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Topic: Help! My Spouse is a Carnivore!  (Read 8365 times)
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Annchen
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« Reply #60 on: February 10, 2013 02:00:01 AM »

Roasting the veggies for vegetable soup makes all the difference! I like making vegetable soup and then blending it to get a nice smooth texture, but hubby thinks it's kind of bland. But since I started roasting some of the veggies he's starting to admit that the soup is good Wink

I've made a couple different versions. I roast some of the veggies in the oven while I prepare a thin vegetable soup on the stovetop (usually potato, some kind of onion or leek and perhaps a bit of carrot + vegetable stock). I fry up the onions and vegetables in the pan, season a bit and then add water and 1-2 stock cubes. Bring to a boil and allow to simmer until the vegetables are cooked. The soup should look a bit thin.

I've roasted sweet potatoes, garlic and potato, but butternut squash sounds delicious too. Don't bother peeling the veggies before roasting, just make sure they are clean and cut into smaller pieces. If I use a bulb of garlic I just cut off the top and pour some olive oil over it, if I want less garlic I put as many cloves as I want on the baking tray (not peeled!). I use olive oil and whatever seasoning I feel like. Bake until soft and then let everything cool a little bit. When the veggies are roasted it's easy to peel them. I usually peel and put the garlic in its own little bowl since I might not want to add all of it to the soup.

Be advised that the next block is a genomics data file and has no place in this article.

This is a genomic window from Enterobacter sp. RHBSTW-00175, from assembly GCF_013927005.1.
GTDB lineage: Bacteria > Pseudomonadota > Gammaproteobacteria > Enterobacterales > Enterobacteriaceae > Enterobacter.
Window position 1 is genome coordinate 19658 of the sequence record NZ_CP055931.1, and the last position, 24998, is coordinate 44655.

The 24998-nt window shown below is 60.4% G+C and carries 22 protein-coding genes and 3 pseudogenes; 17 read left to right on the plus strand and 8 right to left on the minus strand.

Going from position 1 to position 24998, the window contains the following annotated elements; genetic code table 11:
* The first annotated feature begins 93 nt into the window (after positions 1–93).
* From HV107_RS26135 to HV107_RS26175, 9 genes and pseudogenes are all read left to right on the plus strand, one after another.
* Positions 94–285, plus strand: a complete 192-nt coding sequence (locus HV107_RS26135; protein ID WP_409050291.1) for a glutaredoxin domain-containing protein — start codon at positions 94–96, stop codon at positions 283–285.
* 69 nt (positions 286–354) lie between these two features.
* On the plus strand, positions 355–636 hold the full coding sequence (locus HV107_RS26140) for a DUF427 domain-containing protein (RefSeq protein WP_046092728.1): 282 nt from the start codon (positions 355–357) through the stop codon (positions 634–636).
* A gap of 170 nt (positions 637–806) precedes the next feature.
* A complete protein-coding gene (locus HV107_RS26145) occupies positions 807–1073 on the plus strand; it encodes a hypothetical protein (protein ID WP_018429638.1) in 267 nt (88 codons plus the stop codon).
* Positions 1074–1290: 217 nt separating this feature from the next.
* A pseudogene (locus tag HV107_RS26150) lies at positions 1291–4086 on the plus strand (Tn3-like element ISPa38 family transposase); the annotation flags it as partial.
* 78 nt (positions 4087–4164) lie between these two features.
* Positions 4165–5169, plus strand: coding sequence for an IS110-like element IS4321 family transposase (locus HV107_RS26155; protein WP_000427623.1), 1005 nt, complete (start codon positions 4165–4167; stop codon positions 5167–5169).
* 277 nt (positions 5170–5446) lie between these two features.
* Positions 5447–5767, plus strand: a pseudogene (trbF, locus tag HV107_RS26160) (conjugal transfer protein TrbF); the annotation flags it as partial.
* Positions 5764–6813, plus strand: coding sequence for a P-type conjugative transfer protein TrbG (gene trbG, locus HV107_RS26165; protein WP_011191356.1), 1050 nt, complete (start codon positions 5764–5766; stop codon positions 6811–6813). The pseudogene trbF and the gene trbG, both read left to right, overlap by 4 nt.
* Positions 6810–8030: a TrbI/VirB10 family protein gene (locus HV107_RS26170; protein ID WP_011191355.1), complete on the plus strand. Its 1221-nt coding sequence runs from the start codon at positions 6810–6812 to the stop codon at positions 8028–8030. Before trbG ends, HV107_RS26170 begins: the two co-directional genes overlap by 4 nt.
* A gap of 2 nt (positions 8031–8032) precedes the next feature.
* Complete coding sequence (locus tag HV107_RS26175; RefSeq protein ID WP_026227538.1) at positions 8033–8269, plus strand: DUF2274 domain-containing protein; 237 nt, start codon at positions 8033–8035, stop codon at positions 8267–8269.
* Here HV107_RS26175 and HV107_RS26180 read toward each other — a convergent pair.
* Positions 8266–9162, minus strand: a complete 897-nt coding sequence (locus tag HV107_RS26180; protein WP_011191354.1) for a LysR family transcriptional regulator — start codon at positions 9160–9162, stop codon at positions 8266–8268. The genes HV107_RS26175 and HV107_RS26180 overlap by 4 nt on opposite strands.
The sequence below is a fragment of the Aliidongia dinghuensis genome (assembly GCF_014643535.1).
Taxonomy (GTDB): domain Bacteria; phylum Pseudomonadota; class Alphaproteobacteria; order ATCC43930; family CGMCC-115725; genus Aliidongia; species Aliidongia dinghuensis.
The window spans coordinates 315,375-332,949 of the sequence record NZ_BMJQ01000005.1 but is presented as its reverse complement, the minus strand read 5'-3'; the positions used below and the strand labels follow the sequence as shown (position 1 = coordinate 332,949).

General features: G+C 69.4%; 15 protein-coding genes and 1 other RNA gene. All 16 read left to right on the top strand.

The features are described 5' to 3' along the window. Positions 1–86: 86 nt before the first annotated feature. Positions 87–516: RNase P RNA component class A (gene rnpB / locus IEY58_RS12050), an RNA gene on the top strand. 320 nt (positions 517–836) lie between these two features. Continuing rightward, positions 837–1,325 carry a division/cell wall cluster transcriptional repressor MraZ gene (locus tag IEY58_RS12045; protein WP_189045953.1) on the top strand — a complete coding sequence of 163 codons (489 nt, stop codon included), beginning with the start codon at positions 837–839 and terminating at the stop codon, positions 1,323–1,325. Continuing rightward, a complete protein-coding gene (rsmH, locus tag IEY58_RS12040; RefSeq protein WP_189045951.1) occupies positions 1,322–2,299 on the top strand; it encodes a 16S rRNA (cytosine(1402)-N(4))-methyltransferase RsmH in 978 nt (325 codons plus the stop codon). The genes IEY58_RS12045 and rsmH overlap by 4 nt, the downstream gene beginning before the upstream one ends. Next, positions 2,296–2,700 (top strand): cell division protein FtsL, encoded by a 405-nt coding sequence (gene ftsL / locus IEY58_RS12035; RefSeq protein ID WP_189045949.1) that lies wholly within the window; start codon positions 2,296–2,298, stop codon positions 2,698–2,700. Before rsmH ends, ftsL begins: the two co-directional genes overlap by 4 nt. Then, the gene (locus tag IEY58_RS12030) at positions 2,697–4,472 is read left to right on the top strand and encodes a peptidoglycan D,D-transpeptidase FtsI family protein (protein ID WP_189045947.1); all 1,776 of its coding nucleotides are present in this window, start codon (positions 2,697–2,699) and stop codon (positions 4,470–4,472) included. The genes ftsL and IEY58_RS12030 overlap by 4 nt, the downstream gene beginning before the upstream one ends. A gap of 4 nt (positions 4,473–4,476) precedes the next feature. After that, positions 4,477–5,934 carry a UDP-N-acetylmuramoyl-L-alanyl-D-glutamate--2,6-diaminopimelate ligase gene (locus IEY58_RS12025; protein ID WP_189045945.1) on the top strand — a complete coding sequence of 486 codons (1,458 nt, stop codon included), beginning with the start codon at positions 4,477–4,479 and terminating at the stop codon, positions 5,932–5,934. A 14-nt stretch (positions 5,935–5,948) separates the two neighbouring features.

I use a hand blender and start blending the soup in the pan, adding the roasted veggies and some of the roasted garlic. If it's too thick I add more water and stock. When it's all smooth I taste to see if it needs more garlic or more seasoning. The first batch I made was a bit garlic heavy, so I don't dump it all in at once anymore Grin

I guess you could roast all the veggies and just blend them with stock, but my oven is not big enough for huge batches of roasted veggies so I use the thin potato soup base to make sure I get a lot of soup, and just use the roasted veggies for flavour.
« Last Edit: February 10, 2013 02:00:37 AM by Annchen » THIS ROCKS   Logged
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« Reply #61 on: February 11, 2013 01:07:01 PM »